• Outreach– are you reaching the widest possible pool of talent? You could look to explore partnerships with Further Education colleges or target geographic ‘coldspots’.
  • Many common Hiring practices create artificial barriers for people from lower socio-economic backgrounds. Do candidates really need traditional academic qualifications in order to do the job?
  • Social mobility is not just about who gets in, it’s also about who gets on – Progression. Have a defined list of skills required for each promotion – and build flexibility into job specifications.
  • Culture and Leadership – a diverse workforce is a more productive workforce, so embed this ambition into your culture. And ensure your employees’ voices are heard, by encouraging people to share their ideas and experiences.

The toolkit will of course provide you with the detail you need to reach beyond good intentions and truly embed a programme of change. It also includes a host of case-studies to inspire you on this journey.


Linklaters are a great example of how to create a more diverse and inclusive culture.

The firm was aware of the potential for employees from lower socio-economic backgrounds to feel like they weren’t truly fitting in at work and might not be able to identify with anyone else from a similar background. So they launched storytelling campaigns to raise awareness of people from less privileged backgrounds succeeding in the firm.

‘Know my Name, Know my Story’ is one of several campaigns featuring employees from all levels, across both law and business functions. The campaign highlighted people’s social mobility journey – the type of school they came from, what they felt coming into the profession and what their career journey has been. Senior partners and lawyers were also presented as role models.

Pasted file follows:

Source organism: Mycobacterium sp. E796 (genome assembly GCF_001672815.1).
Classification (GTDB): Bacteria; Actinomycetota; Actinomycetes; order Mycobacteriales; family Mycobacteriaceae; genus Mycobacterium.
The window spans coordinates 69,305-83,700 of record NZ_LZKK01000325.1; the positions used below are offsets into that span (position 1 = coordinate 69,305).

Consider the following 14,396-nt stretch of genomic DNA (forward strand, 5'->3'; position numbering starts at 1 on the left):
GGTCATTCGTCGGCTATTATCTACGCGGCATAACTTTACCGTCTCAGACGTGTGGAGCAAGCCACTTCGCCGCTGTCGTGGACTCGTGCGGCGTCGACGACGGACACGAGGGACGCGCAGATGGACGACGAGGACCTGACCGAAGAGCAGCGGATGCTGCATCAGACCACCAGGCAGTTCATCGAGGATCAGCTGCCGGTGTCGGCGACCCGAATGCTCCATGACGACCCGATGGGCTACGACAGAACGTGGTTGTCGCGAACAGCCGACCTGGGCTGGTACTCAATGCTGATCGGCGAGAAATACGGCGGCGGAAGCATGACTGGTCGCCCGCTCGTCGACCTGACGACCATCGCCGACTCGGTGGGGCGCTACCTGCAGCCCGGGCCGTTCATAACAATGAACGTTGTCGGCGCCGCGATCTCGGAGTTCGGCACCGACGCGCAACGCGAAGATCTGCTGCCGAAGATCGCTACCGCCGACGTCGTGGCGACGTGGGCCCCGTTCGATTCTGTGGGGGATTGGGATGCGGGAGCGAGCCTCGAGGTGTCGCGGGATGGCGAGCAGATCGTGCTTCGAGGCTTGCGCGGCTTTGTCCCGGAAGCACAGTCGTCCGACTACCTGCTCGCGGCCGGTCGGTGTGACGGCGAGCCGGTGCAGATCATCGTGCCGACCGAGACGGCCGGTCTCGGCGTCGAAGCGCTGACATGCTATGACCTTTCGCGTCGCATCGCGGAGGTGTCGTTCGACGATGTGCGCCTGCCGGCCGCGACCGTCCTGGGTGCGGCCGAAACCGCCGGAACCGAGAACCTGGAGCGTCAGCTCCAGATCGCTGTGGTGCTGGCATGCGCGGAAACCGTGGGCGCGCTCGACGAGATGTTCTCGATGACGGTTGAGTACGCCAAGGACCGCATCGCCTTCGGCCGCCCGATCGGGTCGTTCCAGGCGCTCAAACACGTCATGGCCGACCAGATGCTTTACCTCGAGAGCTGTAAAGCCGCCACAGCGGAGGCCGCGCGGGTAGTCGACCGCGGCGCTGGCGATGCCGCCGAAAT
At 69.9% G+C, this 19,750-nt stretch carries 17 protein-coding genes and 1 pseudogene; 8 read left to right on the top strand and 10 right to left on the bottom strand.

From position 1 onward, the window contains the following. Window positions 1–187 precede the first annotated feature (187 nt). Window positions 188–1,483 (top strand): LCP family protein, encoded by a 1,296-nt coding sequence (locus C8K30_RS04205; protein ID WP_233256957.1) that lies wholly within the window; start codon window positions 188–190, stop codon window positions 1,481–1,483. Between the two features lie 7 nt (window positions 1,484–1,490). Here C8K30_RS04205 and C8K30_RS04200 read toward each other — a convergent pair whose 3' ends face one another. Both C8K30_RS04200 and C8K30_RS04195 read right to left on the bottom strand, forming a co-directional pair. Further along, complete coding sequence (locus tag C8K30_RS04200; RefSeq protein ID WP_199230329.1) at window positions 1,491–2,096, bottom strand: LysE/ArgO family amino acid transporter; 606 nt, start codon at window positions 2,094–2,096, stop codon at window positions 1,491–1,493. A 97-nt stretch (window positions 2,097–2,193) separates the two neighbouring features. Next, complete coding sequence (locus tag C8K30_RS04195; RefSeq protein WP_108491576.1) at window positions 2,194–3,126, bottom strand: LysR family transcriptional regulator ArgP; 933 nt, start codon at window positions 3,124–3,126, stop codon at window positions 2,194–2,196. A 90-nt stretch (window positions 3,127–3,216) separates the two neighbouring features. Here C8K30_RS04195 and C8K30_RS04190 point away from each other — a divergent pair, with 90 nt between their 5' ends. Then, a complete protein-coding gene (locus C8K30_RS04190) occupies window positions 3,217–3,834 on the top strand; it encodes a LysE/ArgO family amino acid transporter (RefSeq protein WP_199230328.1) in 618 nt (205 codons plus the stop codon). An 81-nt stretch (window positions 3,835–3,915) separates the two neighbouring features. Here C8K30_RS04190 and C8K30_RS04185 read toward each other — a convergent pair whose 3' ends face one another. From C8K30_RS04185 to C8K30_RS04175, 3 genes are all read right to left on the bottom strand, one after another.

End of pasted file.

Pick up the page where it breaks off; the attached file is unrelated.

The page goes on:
The campaign helped shed light on the existing diversity at the firm and inspire others to pursue progression opportunities. It was a powerful way of showing what is possible – an inspiring initiative for both existing and potential employees alike.

“You need [the legal profession] to reflect the communities that it is serving. It’s important that people are judged and represented by people with diverse points of view and outlooks on life.” – Jenny Lloyd, Diversity and Wellbeing Manager at Linklaters.

Hopefully this has given you a good snapshot of the rich content in your new toolkit. It aims to be a pragmatic and straight-forward guide, set in the ‘real world’ context of your sector. Despite the challenges businesses have faced in 2020, we are immensely appreciative of the support many leading financial and professional service firms have provided in creating the guidance. This clearly demonstrates how committed the sector is to improving economic diversity and driving positive change.

Together, let’s promote meaningful paths of opportunity, so that everyone has a decent chance of a better future



[1] Data from research underpinning the Social Mobility Commission’s cross-industry toolkit:

[2] McKinsey & Company, Delivering through diversity, accessed 2020.

[3] Glassdoor, What Job Seekers Really Think About Your Diversity and Inclusion Stats, 2014

[4] This model was run using 837 respondents from the July to September quarter of the Labour Force Survey and controls for explanatory factors such as education, age, etc.